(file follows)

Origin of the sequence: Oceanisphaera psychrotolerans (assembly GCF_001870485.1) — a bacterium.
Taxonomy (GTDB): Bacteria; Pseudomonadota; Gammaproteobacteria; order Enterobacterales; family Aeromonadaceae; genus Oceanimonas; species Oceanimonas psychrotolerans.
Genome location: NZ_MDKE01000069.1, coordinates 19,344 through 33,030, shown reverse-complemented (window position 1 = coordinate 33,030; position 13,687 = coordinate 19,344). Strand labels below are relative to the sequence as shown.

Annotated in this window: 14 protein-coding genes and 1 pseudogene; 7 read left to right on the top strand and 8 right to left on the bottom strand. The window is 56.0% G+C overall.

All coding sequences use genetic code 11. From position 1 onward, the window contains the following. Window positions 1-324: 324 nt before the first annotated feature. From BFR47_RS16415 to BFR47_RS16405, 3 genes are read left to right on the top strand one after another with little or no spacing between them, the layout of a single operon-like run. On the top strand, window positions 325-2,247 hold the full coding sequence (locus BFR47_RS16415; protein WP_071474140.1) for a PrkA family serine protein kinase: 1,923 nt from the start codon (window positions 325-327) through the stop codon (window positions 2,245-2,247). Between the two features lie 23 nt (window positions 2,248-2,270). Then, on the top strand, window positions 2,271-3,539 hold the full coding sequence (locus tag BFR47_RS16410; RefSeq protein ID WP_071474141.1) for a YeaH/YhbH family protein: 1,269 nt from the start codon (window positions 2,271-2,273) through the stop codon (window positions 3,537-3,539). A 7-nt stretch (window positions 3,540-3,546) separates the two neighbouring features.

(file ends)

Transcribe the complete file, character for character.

Origin of the sequence: Oceanisphaera psychrotolerans (assembly GCF_001870485.1) — a bacterium.
Taxonomy (GTDB): Bacteria; Pseudomonadota; Gammaproteobacteria; order Enterobacterales; family Aeromonadaceae; genus Oceanimonas; species Oceanimonas psychrotolerans.
Genome location: NZ_MDKE01000069.1, coordinates 19,344 through 33,030, shown reverse-complemented (window position 1 = coordinate 33,030; position 13,687 = coordinate 19,344). Strand labels below are relative to the sequence as shown.

Annotated in this window: 14 protein-coding genes and 1 pseudogene; 7 read left to right on the top strand and 8 right to left on the bottom strand. The window is 56.0% G+C overall.

All coding sequences use genetic code 11. From position 1 onward, the window contains the following. Window positions 1-324: 324 nt before the first annotated feature. From BFR47_RS16415 to BFR47_RS16405, 3 genes are read left to right on the top strand one after another with little or no spacing between them, the layout of a single operon-like run. On the top strand, window positions 325-2,247 hold the full coding sequence (locus BFR47_RS16415; protein WP_071474140.1) for a PrkA family serine protein kinase: 1,923 nt from the start codon (window positions 325-327) through the stop codon (window positions 2,245-2,247). Between the two features lie 23 nt (window positions 2,248-2,270). Then, on the top strand, window positions 2,271-3,539 hold the full coding sequence (locus tag BFR47_RS16410; RefSeq protein ID WP_071474141.1) for a YeaH/YhbH family protein: 1,269 nt from the start codon (window positions 2,271-2,273) through the stop codon (window positions 3,537-3,539). A 7-nt stretch (window positions 3,540-3,546) separates the two neighbouring features.